John Langley, who created the widely influential reality series Cops, has died at age 78.
The producer died Saturday from an apparent heart attack while in Baja, Mexico, as he competed at the Coast to Coast Ensenada–San Felipe 250 off-road race.
Although Cops remained a popular series for decades, it was pulled off the air in 2020 amid concerns about its pro-police viewpoint after former Minneapolis Police Department officer Derek Chauvin murdered George Floyd.
Influential producer: John Langley, who created the widely influential and controversial reality series Cops, died Saturday of an apparent heart attack in Baja California at age 78; seen in 2011 receiving his Hollywood Walk of Fame star
Langley came up with the idea for Cops with Malcolm Barbour in the 1980s, but it wasn’t until the aftermath of a 1988 Writers Guild strike that he was able to get it on the air.
Fox, then only a two-year-old fledgling network, picked up the series because it didn’t feature any union writers due to its documentary-like style trappings.
Cops went on to become one of the longest-running shows on Fox — until it was surpassed by The Simpsons — and it earned several Emmy nominations early on.
The series uses cinéma vérité documentary style, with few interviews or talking heads to break up the action, as it follows police officers responding to emergency calls and criminal complaints.
Perfect timing: Langley came up with the idea for Cops with Malcolm Barbour in the 1980s, but it wasn’t until the aftermath of a 1988 Writers Guild strike that he was able to get it on the air
Controversy: The series, which followed police responding to criminal complaints, was criticized for ignoring the privacy rights of the accused, presenting a pro-police viewpoint and showing an outsized number of non-white criminals
It became as well known for its more comic moments featuring clueless accused criminals, as well as more dramatic scenes, and the Bad Boys theme song by Inner Circle became so omnipresent that suspects filmed on the show would sometimes recite it.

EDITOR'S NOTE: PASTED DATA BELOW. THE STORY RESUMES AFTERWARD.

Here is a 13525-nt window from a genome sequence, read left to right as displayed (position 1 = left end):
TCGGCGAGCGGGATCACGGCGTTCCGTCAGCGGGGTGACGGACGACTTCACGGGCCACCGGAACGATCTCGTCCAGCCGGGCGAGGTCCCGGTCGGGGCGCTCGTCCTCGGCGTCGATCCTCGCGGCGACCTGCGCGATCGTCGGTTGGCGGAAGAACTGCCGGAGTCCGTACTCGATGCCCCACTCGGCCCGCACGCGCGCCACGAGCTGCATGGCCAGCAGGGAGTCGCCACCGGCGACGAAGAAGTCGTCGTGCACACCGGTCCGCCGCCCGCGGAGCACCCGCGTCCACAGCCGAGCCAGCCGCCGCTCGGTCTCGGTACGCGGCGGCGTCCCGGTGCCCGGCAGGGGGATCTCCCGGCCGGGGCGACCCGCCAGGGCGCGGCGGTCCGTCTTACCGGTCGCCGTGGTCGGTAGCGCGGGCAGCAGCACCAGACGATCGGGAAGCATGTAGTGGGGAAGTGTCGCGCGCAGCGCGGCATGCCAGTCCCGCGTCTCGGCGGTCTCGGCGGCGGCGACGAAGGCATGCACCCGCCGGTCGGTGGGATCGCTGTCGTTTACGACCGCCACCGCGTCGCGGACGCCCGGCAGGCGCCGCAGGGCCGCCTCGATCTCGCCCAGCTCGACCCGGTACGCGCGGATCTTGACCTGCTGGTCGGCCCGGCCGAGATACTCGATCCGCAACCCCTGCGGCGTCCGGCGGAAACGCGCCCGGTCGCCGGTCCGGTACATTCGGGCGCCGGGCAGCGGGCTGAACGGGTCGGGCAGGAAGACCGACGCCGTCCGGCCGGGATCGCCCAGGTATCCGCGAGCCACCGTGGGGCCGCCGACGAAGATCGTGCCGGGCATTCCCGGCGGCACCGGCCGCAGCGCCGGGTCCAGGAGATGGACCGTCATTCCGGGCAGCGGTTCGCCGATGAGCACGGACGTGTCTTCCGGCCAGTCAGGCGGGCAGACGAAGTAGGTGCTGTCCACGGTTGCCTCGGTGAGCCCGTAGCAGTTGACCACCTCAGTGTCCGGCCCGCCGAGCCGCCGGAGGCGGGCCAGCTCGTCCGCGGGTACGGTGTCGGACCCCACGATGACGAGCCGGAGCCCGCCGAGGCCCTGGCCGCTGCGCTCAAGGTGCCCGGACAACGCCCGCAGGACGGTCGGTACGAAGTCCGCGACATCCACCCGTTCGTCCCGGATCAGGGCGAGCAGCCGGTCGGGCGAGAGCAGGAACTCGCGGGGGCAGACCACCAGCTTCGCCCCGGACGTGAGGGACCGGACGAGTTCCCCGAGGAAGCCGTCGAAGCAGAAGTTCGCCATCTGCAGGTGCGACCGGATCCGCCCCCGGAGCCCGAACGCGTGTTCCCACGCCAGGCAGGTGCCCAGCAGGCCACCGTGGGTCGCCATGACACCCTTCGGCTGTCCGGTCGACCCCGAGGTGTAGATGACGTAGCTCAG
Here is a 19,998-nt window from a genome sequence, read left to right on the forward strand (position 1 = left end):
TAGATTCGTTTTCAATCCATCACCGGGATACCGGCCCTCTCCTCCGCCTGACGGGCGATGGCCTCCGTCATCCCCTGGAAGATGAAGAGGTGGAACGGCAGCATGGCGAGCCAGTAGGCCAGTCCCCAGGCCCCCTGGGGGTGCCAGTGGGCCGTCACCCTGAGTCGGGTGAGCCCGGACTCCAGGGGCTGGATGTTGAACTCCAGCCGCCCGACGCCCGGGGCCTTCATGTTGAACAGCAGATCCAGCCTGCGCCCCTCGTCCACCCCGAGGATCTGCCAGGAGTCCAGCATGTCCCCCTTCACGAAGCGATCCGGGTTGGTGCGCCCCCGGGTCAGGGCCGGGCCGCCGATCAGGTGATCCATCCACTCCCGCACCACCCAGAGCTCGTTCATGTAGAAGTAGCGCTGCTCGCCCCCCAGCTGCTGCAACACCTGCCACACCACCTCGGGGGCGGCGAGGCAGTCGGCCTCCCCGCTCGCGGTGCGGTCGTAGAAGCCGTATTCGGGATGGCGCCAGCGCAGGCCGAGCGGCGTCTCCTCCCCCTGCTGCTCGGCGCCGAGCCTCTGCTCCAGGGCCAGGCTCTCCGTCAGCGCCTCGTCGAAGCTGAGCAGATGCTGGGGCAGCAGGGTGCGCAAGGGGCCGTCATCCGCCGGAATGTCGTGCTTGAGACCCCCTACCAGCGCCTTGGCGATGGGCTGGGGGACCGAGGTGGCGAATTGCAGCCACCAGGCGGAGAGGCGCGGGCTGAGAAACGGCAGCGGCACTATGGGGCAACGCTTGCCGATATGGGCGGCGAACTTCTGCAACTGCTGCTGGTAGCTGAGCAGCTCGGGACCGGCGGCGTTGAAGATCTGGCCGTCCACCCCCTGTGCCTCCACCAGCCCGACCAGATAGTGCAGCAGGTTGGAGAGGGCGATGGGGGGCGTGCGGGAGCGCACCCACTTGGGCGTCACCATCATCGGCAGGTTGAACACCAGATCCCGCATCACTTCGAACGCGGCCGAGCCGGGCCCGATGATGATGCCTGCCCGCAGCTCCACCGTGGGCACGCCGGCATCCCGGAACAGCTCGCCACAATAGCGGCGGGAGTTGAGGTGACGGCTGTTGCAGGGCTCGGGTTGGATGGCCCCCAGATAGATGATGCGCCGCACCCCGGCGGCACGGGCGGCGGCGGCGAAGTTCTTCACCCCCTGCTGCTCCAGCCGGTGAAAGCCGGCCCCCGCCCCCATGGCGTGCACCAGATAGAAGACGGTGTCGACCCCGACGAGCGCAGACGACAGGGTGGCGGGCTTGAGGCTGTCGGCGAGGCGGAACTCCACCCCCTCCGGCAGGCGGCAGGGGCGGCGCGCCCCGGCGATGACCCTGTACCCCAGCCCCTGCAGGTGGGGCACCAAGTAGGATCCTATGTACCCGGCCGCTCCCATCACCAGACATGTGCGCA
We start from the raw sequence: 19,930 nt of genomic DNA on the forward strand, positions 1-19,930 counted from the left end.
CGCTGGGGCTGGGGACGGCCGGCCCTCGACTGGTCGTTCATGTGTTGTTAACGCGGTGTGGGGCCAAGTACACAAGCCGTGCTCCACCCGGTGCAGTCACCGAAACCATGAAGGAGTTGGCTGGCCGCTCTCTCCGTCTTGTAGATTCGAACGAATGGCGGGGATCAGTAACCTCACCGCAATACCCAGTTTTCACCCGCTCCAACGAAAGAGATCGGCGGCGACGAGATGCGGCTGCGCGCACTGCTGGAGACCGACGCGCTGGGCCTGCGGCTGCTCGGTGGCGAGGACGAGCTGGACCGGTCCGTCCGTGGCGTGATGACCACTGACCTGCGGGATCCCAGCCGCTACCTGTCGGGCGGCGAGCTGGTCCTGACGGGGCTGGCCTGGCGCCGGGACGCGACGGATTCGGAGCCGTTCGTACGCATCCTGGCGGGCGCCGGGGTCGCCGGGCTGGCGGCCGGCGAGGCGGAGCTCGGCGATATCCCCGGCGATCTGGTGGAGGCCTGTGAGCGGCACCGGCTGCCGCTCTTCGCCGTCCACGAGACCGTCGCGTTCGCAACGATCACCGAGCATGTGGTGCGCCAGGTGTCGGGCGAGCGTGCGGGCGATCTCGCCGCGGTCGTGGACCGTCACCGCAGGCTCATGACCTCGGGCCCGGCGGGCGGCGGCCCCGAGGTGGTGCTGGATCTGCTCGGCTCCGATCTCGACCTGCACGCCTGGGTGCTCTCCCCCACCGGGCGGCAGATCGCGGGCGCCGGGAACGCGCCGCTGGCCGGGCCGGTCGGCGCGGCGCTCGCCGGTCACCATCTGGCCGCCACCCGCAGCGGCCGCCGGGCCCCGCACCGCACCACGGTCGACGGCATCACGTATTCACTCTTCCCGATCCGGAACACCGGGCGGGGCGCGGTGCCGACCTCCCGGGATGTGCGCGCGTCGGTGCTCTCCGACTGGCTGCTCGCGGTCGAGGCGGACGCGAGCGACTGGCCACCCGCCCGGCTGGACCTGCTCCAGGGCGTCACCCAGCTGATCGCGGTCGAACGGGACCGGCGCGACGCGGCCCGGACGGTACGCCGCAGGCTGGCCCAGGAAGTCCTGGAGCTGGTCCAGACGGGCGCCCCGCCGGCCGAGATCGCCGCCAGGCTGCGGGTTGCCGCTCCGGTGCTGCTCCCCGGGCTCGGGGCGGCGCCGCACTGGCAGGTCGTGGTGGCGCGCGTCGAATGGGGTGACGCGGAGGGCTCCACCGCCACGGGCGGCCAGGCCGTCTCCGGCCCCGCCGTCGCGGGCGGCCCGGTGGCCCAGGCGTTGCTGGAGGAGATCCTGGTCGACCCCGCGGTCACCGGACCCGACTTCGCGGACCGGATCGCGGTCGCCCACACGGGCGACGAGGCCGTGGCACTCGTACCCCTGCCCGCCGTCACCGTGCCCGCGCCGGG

The series ran for 32 seasons total. After being canceled at Fox in 2013, it moved over to Spike, which became Paramount Network, until it was canceled in 2020.
The series was criticized throughout its run, with many commenters arguing that it was too pro-police, or that it gave an unfair picture of people who commit crimes.
In 1999, Los Angeles Times television critic Howard Rosenberg criticized the show’s camera crews for invading private homes with the police.
Bad timing: The series was eventually canceled in 2020 in the wake of protests over murder of George Floyd by convicted killer and former police officer Derek Chauvin; seen in 2011
In the podcast Running From Cops, host Dan Taberski showed instances in which people featured on the series were coerced into signing releases allowing them to be showing on TV.
The podcast also reported that police were given the right to edit out sections of the broadcast that might have painted them in a negative light.
Cops has also been accused of airing significantly more segments of Black and Hispanic criminals than the national averages indicate, and The Marshall Project reported in 2018 that for every one minute used in the show, 100 minutes were left on the cutting room floor.
The series was eventually canceled in 2020 in the wake of protests over murder of George Floyd by convicted killer and former police officer Derek Chauvin, due to its seemingly pro-police viewpoint.
However, the show continues to be produced for international markets, and in October 2020 it resumed filming in Spokane County, Washington, so Cops may once again return to the air.
Something different: One of his rare forays into fiction was to produce director Antoine Fuqua’s crime drama Brooklyn’s Finest; Ethan Hawke seen in Brooklyn’s Finest (2010)
Langley was born in Oklahoma City and initially joined the Army to work in intelligence early in the 1960s.
Later, he graduated from Cal State Dominguez Hills and went on to complete a graduate program at UC Irvine.
Prior to making Cops, Langley and his co-creator Barbour co-directed the 1983 documentary Cocaine Blues, which featured footage of drug raids, along with segments featuring anti-drug celebrities.
Langley warmed up before cops with the 1986 reality special American Vice: The Doping of a Nation, which featured live drug raids.
His later police-themed reality shows included TruTV’s Inside American Jail and Las Vegas Jailhouse. He collaborated on both with his son Morgan.
He was also involved with Street Patrol, Road Warriors, Vegas Strip and and Undercover Stings.
One of his rare forays into fiction was to produce director Antoine Fuqua’s crime drama Brooklyn’s Finest.
Langley is survived by his wife Maggie and his son Morgan, who is an EP on Cops.
He also has a son Zak and daughters Sarah Langley Dews and Jennifer Blair, along with seven grandchildren.
Leaving behind family: Langley is survived by his wife, and four children, including his son Morgan, who is an executive producer on Cops; seen in 2011